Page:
Photography Louise Banks, Max Flash/Landmark
Media/ImageCollect, Sylvain Deleu, Mark Wallis, Matt Badenoch, The Gaztronome, Stephanie Broom Jason Lowe
Words Rupa Sudra
Is it an art gallery, a restaurant or a bar? In fact, it's all three. Thanks to a new foodie revolution sweeping through the UK, venues are joining forces with chefs and entrepreneurs to diversify their offering. The results include cafés that turn into fine dining eateries after dark, and chefs showcasing their skills in disused churches, shops and galleries.
One such venue is Manzes in Islington. A pie and mash shop by day, this transforms into The Seagrass high-end restaurant by night, with a focus on seafood and game. Then there's The Book Club in the heart of the City, which has multi-functionality at its core. Opposite page: The Book Club - open for breakfast, lunch, street parties and club nights This page, clockwise from top: Tramshed operates as a bar, restaurant and gallery space; Delicious street food - markets are the perfect place for chefs to showcase new ideas; Diners about to enjoy the wonderland of The Reindeer restaurant; Delicious fare from a night with Grub Club."
We open early as a café-bar, serving breakfast and lunch, and providing a haven for freelancers and business meetings," explains The Book Club's Freya Coote. "Then, as the night draws in, the ground floor operates as a bar. The basement is used as a cultural event space during the week and for club nights at the weekend. We also occasionally hire out the different spaces for private events and hold the odd street party in Leonard Street Car Park."
If the latter sounds decidedly unglamorous, think again. Entrepreneurs Pablo Flack and David Waddington are among those determined to prove that such 'pop-up' events can be both stylish and luxurious. The pair made headlines in 2006 by setting up a temporary restaurant in a car park on east London's Brick Lane. Called The Reindeer, this raised the bar, showing how even the simplest of spaces could be transformed into a stunning wonderland, offering fabulous food in comfort and luxury. Tables sold out in August - four months before launch - and the restaurant turned over a seven-figure sum in just 23 days. Perhaps unsurprisingly, the duo have hosted similar events since, welcoming the likes of Tracy Emin, Roland Mouret, Kylie Minogue, Erin O'Connor and Tom Dixon.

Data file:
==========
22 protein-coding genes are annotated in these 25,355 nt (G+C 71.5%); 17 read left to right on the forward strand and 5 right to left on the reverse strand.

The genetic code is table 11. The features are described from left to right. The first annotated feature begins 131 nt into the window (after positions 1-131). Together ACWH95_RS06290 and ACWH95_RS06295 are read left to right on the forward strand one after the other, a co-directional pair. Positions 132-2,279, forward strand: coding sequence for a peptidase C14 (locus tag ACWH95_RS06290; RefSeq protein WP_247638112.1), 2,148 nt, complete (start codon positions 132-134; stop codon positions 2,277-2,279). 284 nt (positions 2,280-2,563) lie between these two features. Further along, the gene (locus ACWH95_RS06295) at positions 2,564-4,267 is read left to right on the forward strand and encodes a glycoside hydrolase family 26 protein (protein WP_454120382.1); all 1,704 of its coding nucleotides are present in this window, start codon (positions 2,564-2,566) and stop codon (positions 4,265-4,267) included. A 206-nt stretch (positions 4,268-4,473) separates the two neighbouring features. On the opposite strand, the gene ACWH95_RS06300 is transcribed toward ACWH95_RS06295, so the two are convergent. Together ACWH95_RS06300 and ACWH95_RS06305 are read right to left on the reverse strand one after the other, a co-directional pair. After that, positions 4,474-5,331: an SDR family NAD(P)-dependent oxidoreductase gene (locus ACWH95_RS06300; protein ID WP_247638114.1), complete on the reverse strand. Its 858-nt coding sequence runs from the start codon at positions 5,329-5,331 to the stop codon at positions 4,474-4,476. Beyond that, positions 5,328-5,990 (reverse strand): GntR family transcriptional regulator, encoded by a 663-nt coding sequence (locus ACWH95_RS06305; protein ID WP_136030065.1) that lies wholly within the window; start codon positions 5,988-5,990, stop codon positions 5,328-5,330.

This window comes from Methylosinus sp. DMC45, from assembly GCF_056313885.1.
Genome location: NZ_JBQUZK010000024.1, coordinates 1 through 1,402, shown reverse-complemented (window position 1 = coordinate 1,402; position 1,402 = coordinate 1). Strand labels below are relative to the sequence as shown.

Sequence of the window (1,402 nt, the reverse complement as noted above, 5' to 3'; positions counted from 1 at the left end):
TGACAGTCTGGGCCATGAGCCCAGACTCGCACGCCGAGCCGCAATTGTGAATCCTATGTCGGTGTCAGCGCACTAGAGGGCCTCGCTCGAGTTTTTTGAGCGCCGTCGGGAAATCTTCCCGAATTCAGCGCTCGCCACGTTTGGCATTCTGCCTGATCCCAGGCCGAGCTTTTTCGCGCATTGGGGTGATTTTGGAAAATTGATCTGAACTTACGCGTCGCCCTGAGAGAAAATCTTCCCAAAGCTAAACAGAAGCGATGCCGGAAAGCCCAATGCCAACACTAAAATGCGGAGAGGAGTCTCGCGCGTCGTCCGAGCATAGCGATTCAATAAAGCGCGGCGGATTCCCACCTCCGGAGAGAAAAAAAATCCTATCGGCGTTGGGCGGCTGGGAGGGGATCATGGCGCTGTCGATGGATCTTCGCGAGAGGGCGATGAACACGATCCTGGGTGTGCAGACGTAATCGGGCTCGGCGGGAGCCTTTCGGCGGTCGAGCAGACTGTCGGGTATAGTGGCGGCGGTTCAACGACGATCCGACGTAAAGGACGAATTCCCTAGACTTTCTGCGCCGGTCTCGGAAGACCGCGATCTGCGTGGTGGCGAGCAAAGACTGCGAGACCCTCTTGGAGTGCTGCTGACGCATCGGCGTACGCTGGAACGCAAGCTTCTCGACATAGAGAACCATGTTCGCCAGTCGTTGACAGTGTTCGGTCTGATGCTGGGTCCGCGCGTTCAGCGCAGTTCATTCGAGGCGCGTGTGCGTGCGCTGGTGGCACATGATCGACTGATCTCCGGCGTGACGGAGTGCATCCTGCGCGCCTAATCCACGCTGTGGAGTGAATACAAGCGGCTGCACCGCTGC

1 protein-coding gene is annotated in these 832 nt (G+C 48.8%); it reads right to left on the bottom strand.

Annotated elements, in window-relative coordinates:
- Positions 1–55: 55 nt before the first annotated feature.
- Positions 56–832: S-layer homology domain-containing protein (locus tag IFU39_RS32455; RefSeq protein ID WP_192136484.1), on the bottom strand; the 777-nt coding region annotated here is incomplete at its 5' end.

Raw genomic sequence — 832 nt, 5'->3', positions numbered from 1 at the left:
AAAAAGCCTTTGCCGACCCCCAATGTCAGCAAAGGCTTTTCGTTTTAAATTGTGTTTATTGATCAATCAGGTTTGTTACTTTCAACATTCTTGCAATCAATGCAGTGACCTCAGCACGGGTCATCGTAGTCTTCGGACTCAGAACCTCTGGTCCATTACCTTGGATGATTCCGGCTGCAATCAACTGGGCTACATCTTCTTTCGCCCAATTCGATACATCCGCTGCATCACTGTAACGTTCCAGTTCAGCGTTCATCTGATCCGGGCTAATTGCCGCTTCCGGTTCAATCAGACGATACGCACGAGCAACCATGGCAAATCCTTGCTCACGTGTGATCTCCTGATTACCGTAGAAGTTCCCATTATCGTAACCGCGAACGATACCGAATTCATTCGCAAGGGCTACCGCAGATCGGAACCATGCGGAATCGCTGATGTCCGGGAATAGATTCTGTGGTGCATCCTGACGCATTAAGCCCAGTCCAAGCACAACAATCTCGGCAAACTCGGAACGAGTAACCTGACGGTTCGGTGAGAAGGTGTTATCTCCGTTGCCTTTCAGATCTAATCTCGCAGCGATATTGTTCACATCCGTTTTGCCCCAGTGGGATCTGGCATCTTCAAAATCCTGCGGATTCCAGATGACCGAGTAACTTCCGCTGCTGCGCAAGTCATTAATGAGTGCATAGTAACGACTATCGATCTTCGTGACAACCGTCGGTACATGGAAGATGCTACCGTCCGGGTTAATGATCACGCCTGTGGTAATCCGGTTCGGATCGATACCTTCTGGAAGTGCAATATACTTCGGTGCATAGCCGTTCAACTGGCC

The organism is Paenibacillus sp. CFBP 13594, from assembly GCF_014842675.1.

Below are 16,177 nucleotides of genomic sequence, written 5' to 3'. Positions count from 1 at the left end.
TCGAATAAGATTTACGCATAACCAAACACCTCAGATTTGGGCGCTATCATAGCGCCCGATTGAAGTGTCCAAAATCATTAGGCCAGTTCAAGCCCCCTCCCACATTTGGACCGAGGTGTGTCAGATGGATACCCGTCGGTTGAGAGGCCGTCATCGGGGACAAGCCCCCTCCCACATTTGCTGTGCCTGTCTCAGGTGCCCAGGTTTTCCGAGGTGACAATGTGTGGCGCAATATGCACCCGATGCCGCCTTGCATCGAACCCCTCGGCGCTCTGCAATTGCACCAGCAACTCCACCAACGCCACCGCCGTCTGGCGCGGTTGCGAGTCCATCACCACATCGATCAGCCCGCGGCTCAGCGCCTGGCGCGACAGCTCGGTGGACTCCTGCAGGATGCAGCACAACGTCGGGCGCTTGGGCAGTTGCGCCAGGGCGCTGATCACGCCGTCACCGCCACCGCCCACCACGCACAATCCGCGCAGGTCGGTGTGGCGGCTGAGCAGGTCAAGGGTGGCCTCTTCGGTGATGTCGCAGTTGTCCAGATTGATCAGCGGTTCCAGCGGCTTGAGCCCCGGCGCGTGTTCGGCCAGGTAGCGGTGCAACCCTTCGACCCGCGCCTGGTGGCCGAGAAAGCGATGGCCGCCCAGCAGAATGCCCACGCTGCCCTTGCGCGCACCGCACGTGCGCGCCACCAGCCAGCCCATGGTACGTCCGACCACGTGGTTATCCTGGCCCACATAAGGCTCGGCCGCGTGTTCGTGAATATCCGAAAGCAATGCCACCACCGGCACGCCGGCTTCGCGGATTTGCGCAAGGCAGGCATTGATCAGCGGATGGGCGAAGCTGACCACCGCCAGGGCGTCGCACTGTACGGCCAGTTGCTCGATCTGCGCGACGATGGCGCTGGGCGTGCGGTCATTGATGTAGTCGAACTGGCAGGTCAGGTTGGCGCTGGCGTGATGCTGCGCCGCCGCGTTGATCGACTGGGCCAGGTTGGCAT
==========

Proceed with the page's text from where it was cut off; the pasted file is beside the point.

Among high-end, edgy venues, meanwhile, the trend for space-sharing is also growing. Tramshed restaurant in London's Shoreditch is one such example, offering a bar, eatery and art gallery all in one space. With the specially commissioned Damien Hirst 'Cock and Bull' sculpture towering overhead, chef and owner Mark Hix admits: "In this great building, I had to do something that was a bit different. The whole point is there's something for everyone."
The nearby Hoxton Hotel is also appealing to an evergrowing audience thanks to its diverse use of space. The Soho Group, which is behind exclusive members clubs Soho House and Shoreditch House, run the Hoxton's restaurant area. Meanwhile, the hotel's other spaces, including The Apartment - a dedicated entertainment and events area regularly hosts secret gigs, pop-up cinema screenings, cocktail master classes, comedy clubs, vintage markets and even mosaic workshops. As The Book Club's Freya Coote sums up: "Running business this way keeps things fresh for everyone - customers and staff. People like the variety."
In fact, space sharing is unlikely to be a fleeting trend because it offers up the perfect recipe for everyone. For new chefs, using a temporary or shared space is a risk-free way to try out their own 'restaurant', launch a product or road-test their ideas. It's also a good way to gather market research on recipes, customer-base and location - all essential for future business plans and investors.